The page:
If only understanding adolescent brains was as easy as ABC, researchers such as Dr Jernigan would be laughing. Unfortunately, that is not the case, and the web of complexity that surrounds the development of the maturing brain is an area of substantial research and interest.
The National Institutes of Health are often at the forefront of this research area, investigating the effects of particular behaviours (i.e., alcohol, exercise, smoking) on childhood development. Their latest study – the Adolescent Brain Cognitive Development (ABCD) Study – focuses on determining how certain experiences affect the biology, brain development and societal outcomes of children progressing into adolescence.
Dr Terry Jernigan is the Co-Director of the Coordinating Center involved in this study, and she recently spoke to us at Research Features to discuss it in more detail.
Hi Terry! Can you explain what the Adolescent Brain Cognitive Development (ABCD) Study is?
The Adolescent Brain Cognitive Development (ABCD) Study is the largest long-term study of brain development and child health in the United States. The ABCD Research Consortium consists of a Coordinating Center, a Data Analysis and Informatics Center, and 20 research sites across the country who are recruiting over 10,000 children between the ages of nine and ten and will follow them for ten years into early adulthood. Using cutting-edge technology, scientists will determine how childhood experiences (such as sports, video games, social media, unhealthy sleep patterns, and smoking) interact with each other, and with a child’s changing biology, to affect brain development. It will then look at the ultimate effect of this on social, behavioural, academic, health, and other outcomes.
What is special about the adolescent brain?
Regardless of your age, the brain is constantly undergoing biological and functional changes. However, recent work has shown that adolescent behaviour may be driven by a unique phase in brain development, during which reward mechanisms in the brain are strengthened relative to those that manage risk. This mismatch during adolescent brain development may explain the increased risk-taking and exploration noted during this period. While a new openness towards peers and novel experiences during this time paves the way for independence, it can also put young people at risk.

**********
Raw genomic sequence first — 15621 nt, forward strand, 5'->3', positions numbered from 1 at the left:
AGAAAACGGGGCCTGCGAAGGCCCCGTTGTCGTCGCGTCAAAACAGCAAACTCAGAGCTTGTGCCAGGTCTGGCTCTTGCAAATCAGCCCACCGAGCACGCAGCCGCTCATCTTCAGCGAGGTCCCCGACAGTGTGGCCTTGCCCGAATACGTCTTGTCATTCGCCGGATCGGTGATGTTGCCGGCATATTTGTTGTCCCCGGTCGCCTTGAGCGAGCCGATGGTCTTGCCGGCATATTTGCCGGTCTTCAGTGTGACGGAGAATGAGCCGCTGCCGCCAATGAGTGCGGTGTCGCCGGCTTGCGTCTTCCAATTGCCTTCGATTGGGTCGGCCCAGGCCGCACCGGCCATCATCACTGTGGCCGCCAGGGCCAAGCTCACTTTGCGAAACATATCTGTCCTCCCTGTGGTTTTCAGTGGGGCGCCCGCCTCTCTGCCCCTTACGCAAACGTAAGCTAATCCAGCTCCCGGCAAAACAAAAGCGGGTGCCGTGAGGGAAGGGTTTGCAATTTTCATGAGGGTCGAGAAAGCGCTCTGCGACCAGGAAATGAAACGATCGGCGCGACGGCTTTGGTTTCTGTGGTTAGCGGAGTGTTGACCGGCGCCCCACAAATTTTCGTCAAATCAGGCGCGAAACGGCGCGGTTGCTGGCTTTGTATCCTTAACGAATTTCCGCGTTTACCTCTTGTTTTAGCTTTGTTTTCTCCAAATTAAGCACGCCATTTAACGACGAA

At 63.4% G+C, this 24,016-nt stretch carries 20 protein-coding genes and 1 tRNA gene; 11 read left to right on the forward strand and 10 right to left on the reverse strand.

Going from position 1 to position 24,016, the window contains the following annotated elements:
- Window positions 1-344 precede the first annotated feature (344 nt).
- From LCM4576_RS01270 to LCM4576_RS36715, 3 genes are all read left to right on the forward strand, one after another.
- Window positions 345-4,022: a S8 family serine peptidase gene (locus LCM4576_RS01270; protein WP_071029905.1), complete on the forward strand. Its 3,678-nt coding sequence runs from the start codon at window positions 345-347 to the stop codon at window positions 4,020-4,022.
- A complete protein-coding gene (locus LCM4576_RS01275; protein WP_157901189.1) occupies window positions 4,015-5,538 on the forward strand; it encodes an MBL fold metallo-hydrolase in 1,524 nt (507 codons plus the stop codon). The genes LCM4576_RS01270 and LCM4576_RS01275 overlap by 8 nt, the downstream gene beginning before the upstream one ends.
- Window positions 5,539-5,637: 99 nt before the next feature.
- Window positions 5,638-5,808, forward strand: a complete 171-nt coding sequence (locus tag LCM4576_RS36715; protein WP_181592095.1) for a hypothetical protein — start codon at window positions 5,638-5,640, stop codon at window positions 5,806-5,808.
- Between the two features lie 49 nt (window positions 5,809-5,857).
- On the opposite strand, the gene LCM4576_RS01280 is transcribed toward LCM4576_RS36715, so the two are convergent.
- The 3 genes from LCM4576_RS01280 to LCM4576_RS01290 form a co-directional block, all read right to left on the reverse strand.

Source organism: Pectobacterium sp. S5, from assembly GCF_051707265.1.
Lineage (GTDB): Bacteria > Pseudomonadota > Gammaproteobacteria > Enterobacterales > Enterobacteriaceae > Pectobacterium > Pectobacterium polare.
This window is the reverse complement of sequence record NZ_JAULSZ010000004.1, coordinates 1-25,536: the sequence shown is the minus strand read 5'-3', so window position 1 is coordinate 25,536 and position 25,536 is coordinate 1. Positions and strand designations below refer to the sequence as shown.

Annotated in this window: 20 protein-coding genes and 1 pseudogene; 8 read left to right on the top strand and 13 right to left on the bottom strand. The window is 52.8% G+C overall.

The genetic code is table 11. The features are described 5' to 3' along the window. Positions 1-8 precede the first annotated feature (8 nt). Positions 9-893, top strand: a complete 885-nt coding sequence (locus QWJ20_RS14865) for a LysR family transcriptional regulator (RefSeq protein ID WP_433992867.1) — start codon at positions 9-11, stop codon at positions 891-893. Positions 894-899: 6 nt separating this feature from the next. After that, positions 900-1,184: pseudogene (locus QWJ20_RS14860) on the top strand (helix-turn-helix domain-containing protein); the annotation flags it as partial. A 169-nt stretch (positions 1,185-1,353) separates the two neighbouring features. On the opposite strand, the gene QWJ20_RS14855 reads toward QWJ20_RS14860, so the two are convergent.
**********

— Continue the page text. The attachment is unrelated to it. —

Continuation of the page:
What was the motivation behind the study?
Human development is a highly complex process, and many factors influence the brains and behaviour of children. For answers to some important questions about how and why certain factors may alter development, smaller, more narrowly focused studies may not produce the answers we need. Also, the culture in the United States is changing rapidly. Along with increasing screen time and social media engagement, new policies and laws with respect to substances (e.g., new marijuana laws), the emergence of new substances (e.g., synthetic drugs) and routes of administration (e.g., vaping, dabbing) may have significant effects on health and development.
Additionally, developments in neuroimaging have increased our ability to safely study the developing brain and link information about its function to behavioural outcomes. Such studies produce a huge amount of data, and recent advances in computing and analytics now enable scientists across the country (and the world) to share and analyse this information, which rapidly expands the scientific questions that can be answered, while maintaining the research participants’ privacy.
It is our mission to employ the newest scientific methodology when investigating the impact of our rapidly changing environment on the physical, emotional, and intellectual growth experienced during adolescence. The results of the ABCD Study will provide families, educators, health professionals and policymakers with practical information to promote the health, well-being, and success of the next generation.